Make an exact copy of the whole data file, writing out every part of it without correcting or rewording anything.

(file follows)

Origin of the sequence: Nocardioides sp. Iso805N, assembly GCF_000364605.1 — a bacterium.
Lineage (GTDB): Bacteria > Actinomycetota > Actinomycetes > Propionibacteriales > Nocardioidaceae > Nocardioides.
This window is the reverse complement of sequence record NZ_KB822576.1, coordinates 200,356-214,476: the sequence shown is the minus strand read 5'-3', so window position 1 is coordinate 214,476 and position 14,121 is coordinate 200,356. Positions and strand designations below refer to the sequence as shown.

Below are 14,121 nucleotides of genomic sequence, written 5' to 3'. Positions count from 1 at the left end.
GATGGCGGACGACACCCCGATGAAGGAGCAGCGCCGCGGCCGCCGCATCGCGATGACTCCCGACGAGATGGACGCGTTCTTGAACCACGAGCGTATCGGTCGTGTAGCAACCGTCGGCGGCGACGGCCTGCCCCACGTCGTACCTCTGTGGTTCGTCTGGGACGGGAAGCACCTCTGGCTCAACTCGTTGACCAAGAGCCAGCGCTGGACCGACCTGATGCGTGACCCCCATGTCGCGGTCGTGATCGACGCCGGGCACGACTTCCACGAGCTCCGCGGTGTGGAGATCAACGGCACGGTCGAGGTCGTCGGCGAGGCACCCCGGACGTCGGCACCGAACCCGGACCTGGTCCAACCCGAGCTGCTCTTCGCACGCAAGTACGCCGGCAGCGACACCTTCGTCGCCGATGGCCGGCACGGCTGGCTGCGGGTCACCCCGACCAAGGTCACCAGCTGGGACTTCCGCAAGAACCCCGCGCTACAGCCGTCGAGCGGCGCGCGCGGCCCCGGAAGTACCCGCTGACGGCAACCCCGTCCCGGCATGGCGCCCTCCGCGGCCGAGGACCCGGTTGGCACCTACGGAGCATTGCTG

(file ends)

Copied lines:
Origin of the sequence: Nocardioides sp. Iso805N, assembly GCF_000364605.1 — a bacterium.
Lineage (GTDB): Bacteria > Actinomycetota > Actinomycetes > Propionibacteriales > Nocardioidaceae > Nocardioides.
This window is the reverse complement of sequence record NZ_KB822576.1, coordinates 200,356-214,476: the sequence shown is the minus strand read 5'-3', so window position 1 is coordinate 214,476 and position 14,121 is coordinate 200,356. Positions and strand designations below refer to the sequence as shown.

Below are 14,121 nucleotides of genomic sequence, written 5' to 3'. Positions count from 1 at the left end.
GATGGCGGACGACACCCCGATGAAGGAGCAGCGCCGCGGCCGCCGCATCGCGATGACTCCCGACGAGATGGACGCGTTCTTGAACCACGAGCGTATCGGTCGTGTAGCAACCGTCGGCGGCGACGGCCTGCCCCACGTCGTACCTCTGTGGTTCGTCTGGGACGGGAAGCACCTCTGGCTCAACTCGTTGACCAAGAGCCAGCGCTGGACCGACCTGATGCGTGACCCCCATGTCGCGGTCGTGATCGACGCCGGGCACGACTTCCACGAGCTCCGCGGTGTGGAGATCAACGGCACGGTCGAGGTCGTCGGCGAGGCACCCCGGACGTCGGCACCGAACCCGGACCTGGTCCAACCCGAGCTGCTCTTCGCACGCAAGTACGCCGGCAGCGACACCTTCGTCGCCGATGGCCGGCACGGCTGGCTGCGGGTCACCCCGACCAAGGTCACCAGCTGGGACTTCCGCAAGAACCCCGCGCTACAGCCGTCGAGCGGCGCGCGCGGCCCCGGAAGTACCCGCTGACGGCAACCCCGTCCCGGCATGGCGCCCTCCGCGGCCGAGGACCCGGTTGGCACCTACGGAGCATTGCTG